Walmart Halloween: All Tricks, No Treats

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This October, Walmart reached out to the plus size community in the absolute most wrong way. They had a plus size section called “Fat Girl Costumes.” The section offered costumes that were also offered in Walmart’s Women’s Plus Size Adult section, suggesting that someone created this offensive section as some kind of cruel joke and forgot to change it (Merlan 2014). Others believe it could have been some third-party metadata issue that was automatically generating groupings since this category was related to “Plus Size” and “Adult Plus” (Griner 2014).

By 11:15am, costumes were removed from the “Fat Girl Costumes” section, however the title of the section still showed up on the website. By 1:30pm, the category finally disappeared and Walmart started to auto reply to angry customers on Twitter (Merlan 2014).

It was noted on AdWeek, that alongside the article was a “related link” to the category on walmart.com (Griner 2014). A woman named Krystyn Washburn was one of the first people to tweet at Walmart after she saw the category on October 21. (Prisco 2014). Walmart’s semi-apolopy was “Your comments and suggestions are important to us and help make Wal-Mart even better. Thank you,” which angered customers because it sounded the least sympathetic. A company spokesperson said to People Magazine’s website that “this never should have been on our site. It is unacceptable and we apologize,” while ensuring it would never happen again (Shandrow 2014). Buzzfeed reported that a reader pointed out that around 4:10pm, even though Walmart updated their webpage, an offensive banner ad appeared at the top of the page for “Women’s Plus Size Halloween Costumes” saying, “make it a monstrously big Halloween for less” (Zarrell and Maheshwari 2014).

halloween blog

Made on Pic Collage App

Walmart had not even apologized before large news sources began to publish the story on the Times, People, CNN, and more. Customers began to notice the insensitive category around 10:30am and then nothing was even done about it until 45 minutes later, and not even fully removed until 3 hours later (“Walmart in hot water over ‘fat girl’ Halloween costume section” 2014). Apparently the category reappeared on the site 6 days later also for a short period of time (Prisco 2014).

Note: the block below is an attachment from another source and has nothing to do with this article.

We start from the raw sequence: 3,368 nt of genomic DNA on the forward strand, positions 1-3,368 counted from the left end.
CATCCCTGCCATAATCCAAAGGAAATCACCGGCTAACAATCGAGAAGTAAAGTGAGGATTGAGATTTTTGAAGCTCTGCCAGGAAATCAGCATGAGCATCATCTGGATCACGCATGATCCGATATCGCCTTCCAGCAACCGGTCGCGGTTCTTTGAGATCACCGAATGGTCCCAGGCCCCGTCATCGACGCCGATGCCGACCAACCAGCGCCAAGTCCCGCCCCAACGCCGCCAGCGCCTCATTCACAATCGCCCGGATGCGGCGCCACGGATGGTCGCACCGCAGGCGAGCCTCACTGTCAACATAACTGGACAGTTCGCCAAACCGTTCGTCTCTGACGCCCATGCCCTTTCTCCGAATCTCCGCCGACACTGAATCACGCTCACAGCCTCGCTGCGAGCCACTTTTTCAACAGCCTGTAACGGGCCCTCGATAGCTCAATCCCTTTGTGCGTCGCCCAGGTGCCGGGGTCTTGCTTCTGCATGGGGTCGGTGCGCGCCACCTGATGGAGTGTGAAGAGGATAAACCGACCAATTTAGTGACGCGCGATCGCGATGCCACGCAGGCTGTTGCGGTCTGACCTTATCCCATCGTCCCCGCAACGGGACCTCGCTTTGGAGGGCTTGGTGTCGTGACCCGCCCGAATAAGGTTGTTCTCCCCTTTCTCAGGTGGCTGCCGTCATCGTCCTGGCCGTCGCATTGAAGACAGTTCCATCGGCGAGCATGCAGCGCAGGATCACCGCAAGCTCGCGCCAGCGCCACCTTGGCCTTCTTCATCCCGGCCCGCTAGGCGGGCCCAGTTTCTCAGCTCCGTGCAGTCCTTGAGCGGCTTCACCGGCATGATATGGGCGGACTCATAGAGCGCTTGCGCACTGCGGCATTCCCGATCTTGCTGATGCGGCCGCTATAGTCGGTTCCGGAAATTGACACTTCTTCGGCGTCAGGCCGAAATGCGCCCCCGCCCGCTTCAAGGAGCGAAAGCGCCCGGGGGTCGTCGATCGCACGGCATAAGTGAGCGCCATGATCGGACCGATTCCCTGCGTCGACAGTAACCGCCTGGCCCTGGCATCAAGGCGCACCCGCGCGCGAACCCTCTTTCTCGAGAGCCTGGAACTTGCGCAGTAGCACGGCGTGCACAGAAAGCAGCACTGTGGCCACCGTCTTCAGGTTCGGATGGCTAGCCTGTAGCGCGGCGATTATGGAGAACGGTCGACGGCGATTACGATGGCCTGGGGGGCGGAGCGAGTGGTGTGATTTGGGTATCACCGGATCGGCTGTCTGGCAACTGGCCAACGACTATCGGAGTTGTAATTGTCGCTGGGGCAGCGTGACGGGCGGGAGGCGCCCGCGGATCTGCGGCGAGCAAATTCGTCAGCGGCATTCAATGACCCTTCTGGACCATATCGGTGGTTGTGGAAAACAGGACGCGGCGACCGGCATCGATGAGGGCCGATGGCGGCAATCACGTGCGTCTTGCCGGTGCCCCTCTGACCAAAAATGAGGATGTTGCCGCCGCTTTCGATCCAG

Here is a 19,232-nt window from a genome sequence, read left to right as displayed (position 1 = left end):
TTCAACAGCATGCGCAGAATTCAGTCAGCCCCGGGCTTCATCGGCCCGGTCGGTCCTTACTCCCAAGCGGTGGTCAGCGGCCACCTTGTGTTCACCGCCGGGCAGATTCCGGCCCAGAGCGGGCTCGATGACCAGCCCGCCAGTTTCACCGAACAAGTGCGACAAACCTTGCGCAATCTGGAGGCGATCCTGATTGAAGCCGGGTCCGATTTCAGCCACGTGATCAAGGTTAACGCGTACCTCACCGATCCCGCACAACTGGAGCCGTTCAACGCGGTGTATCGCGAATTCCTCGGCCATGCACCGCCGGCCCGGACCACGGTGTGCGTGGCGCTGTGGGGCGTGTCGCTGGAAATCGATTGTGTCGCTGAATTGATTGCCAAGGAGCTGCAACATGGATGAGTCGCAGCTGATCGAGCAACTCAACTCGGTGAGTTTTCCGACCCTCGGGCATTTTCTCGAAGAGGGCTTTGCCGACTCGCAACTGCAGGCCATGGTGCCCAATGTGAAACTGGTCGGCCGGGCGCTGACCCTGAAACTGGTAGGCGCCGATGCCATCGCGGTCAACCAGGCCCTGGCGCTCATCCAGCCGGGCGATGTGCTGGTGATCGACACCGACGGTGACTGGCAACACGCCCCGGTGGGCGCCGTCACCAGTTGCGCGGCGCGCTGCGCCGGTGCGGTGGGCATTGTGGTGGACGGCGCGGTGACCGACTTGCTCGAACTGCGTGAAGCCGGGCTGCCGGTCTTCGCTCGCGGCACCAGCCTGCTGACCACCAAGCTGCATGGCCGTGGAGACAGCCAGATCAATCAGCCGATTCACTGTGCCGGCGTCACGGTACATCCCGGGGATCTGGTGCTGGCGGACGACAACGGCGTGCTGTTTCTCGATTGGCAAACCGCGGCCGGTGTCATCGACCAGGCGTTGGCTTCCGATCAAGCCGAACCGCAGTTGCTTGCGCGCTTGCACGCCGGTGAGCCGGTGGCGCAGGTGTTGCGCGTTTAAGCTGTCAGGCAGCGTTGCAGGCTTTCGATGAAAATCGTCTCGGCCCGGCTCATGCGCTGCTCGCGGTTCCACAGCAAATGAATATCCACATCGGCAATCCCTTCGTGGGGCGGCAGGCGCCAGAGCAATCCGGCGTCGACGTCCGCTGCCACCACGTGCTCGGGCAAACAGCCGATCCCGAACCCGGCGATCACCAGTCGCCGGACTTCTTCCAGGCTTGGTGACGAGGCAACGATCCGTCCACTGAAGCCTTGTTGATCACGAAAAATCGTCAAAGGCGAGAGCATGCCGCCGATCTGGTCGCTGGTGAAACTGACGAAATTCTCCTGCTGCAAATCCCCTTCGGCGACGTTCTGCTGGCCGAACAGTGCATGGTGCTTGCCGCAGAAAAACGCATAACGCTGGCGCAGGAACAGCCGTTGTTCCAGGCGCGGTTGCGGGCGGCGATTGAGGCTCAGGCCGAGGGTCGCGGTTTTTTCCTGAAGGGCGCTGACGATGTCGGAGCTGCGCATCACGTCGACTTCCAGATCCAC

It’s not even the first time the store has has offensive products. Also available were racist American Indian parody outfits, gypsy costumes, “Fat Tinkerbell” costume for men, and a Marie Antoinette costume with a description with bizarre symbols as apostrophes and beheading jokes (Merlan 2014).

Walmart is a prime example of the statistic that 50% of communications professionals think that organizations are not adequately prepared to handle crisis situations. Crisis management is so important because “the reputation of a brand can easily be tarnished in mere moments because an active public now has the ability to take a stance, make a statement, and judge that brand based on how the company chooses to address (or not address) the crisis at hand” (Luttrell 2014). In order for Walmart to have successfully handled this Halloween costume crisis, they should have a crisis management team and website to go live when there is an emergency in which they can sincerely apology, take full responsibility, have a plan of how they are dealing with the situation, and be able to answer all questions the customers may have. Walmart should have posted an apology on all social media and their main website. They also should have responded quicker and taken the offensive category down right away. The company waited too long for that, and waited too long for a spokesperson to address the public. If Walmart wanted to provide good customer service, they would have responded to each and every complaint or response from the public and had been sympathetic, apologetic, and comforting, instead of sounding like an automatic machine.

Questions:

1. What suggestions would you have for Walmart in this situation?

2. Are there any other examples you have found the similar situation occurred, but handled better than this?

Works Cited

Griner, David. “Whoa, Walmart.com. Why Do You Have a Section Called ‘Fat Girl Costumes’? Not a Good Look for the Retailer.” AdWeek. N.p., 27 Oct. 2014. Web. 18 Nov. 2014. <http%3A%2F%2Fwww.adweek.com%2Fadfreak%2Fwhoa-walmartcom-why-do-you-have-section-called-fat-girl-costumes-161025>.